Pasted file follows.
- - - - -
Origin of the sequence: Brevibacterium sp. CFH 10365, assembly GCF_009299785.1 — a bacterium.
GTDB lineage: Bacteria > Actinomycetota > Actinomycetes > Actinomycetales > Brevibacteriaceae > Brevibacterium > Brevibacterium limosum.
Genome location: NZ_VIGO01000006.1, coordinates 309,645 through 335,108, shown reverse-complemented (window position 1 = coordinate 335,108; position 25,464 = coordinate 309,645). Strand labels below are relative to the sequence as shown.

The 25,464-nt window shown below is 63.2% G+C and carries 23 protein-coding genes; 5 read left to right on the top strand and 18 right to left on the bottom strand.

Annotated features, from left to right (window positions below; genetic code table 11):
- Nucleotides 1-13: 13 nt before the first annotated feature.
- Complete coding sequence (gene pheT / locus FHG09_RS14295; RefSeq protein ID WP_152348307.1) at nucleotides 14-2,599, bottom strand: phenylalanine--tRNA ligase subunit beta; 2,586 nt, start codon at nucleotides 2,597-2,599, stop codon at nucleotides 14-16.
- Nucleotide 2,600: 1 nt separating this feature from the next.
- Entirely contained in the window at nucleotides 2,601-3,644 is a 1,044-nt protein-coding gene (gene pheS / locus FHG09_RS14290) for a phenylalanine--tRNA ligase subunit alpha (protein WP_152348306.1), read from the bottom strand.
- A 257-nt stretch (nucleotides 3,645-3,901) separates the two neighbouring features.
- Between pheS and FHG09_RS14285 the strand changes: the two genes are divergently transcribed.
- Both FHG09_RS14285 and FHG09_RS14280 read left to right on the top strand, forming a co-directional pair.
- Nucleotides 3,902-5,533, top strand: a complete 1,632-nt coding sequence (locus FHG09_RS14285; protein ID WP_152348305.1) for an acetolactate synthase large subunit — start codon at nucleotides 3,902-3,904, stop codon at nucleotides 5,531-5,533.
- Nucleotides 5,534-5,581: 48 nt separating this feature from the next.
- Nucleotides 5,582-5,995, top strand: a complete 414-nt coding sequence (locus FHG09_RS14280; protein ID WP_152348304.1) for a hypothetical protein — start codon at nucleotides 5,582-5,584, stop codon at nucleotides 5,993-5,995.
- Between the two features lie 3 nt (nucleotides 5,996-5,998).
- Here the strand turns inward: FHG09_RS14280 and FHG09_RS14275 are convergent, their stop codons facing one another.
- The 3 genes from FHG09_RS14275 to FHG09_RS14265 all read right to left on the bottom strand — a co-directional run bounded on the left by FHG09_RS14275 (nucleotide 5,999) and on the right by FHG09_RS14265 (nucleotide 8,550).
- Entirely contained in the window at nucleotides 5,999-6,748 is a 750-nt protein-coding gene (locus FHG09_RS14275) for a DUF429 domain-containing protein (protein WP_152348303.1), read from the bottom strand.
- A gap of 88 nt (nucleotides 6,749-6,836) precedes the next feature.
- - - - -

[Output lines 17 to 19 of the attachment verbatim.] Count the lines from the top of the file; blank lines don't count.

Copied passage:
- Here the strand turns inward: FHG09_RS14280 and FHG09_RS14275 are convergent, their stop codons facing one another.
- The 3 genes from FHG09_RS14275 to FHG09_RS14265 all read right to left on the bottom strand — a co-directional run bounded on the left by FHG09_RS14275 (nucleotide 5,999) and on the right by FHG09_RS14265 (nucleotide 8,550).
- Entirely contained in the window at nucleotides 5,999-6,748 is a 750-nt protein-coding gene (locus FHG09_RS14275) for a DUF429 domain-containing protein (protein WP_152348303.1), read from the bottom strand.